Gas and electricity giant E.ON has criticised Theresa May’s plan for an energy price cap as political point-scoring and said it could threaten crucial investment in energy.
The Big Six supplier joined rivals in hitting out at the Conservative Party’s election pledge to introduce a cap on poor value standard variable tariffs (SVTs).
A spokesman for German-owned E.ON said: “We are concerned that this intervention has been made for political reasons even though the energy market recently went through a comprehensive and independent two-year review by the Competition and Markets Authority.”
He added: “Intervention by Government will harm investor confidence at a time when the country requires significant investment to deliver energy security and the low carbon agenda.”
E.ON said it believed the current proposals put forward by the Competition and Markets Authority (CMA) should be “given time to take effect”.
The group hiked standard variable dual fuel prices by an average of 8.8% last month as part of the round of recent energy tariff rises.
But it argued that recent price rises are made up of “more than just wholesale market costs and supplier profits” and have been driven by rising costs outside of the control of suppliers, such as investment in distribution networks.
It said: “Energy policy must focus on delivering the lowest cost options available today for meeting the goals of affordability, energy security and climate change.”
Bosses at British Gas owner Centrica and ScottishPower have also recently spoken out against the proposal, warning that it could lead to higher bills for consumers and reduce competition.
Centrica said on Monday that it “did not believe in any form of price regulation” and has put forward alternative solutions, while ScottishPower repeated calls on Tuesday for SVTs to instead be scrapped altogether.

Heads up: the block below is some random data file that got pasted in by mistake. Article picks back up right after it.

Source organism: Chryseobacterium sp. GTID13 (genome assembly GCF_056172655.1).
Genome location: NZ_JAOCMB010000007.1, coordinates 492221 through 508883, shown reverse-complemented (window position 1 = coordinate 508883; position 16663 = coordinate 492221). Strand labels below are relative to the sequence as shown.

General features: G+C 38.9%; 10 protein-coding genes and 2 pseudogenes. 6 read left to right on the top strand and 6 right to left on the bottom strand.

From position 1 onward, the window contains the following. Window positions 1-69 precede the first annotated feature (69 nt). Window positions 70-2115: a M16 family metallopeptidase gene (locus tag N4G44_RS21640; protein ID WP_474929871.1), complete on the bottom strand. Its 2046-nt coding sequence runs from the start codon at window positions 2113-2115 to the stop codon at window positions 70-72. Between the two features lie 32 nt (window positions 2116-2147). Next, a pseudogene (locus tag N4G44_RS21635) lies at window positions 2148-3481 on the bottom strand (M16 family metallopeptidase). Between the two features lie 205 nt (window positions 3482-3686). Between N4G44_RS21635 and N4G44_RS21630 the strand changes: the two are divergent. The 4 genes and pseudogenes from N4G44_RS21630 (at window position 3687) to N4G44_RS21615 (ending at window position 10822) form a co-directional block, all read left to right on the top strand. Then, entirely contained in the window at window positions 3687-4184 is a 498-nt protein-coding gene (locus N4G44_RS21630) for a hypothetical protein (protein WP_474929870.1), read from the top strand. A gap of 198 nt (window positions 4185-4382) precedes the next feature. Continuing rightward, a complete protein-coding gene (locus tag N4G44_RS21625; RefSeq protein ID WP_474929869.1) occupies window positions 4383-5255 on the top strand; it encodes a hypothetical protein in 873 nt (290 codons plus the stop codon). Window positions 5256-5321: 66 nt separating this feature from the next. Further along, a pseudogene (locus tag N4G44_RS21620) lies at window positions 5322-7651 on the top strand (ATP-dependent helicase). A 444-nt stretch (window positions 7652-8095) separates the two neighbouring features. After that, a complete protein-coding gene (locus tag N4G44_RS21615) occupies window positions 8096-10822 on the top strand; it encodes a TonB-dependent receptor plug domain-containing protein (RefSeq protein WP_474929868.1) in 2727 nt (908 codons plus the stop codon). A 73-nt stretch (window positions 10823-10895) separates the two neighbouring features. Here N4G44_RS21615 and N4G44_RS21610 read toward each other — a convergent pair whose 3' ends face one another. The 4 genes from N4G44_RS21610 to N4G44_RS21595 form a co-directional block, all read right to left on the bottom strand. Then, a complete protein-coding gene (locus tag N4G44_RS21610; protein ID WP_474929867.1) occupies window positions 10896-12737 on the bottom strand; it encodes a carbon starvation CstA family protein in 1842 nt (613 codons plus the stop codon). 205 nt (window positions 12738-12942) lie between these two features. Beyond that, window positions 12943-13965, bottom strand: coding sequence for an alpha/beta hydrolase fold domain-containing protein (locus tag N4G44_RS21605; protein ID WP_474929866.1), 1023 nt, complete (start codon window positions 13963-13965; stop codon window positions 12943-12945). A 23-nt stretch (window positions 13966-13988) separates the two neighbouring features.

The energy industry was sent reeling after the Tories first confirmed the price cap plans last month and shares in energy groups fell again on Tuesday, with Centrica and SSE in the red.
E.ON’s comments came as a first quarter trading update revealed the wider parent group’s earnings slumped by more than a third in the first three months of the year as it took a hit from the weak pound and falling UK customer numbers.
E.ON posted a 34% plunge in underlying earnings to just over one billion euros (£843 million) for the first quarter after woes in its UK business sent group sales falling by 7%.
The company said it lost customers in the UK amid tough competition from smaller rivals, while the impact from the pound’s plunge since the EU referendum also hit revenues.
This left sales in its customer solutions division some 500 million euros (£422 million) lower at around 6.5 billion euros (£5.5 billion) in the first quarter.
E.ON added that higher grid fees and buying costs for power in the UK and Germany also took their toll on first quarter earnings.
The firm has around 4.6 million energy customers in the UK, but declined to give details on how many customers were lost in the three months to March 31.
Essen-based E.ON said it remained on track to hit earnings forecasts for the full-year as it expects the first quarter blow to be “fully offset” over the rest of 2017.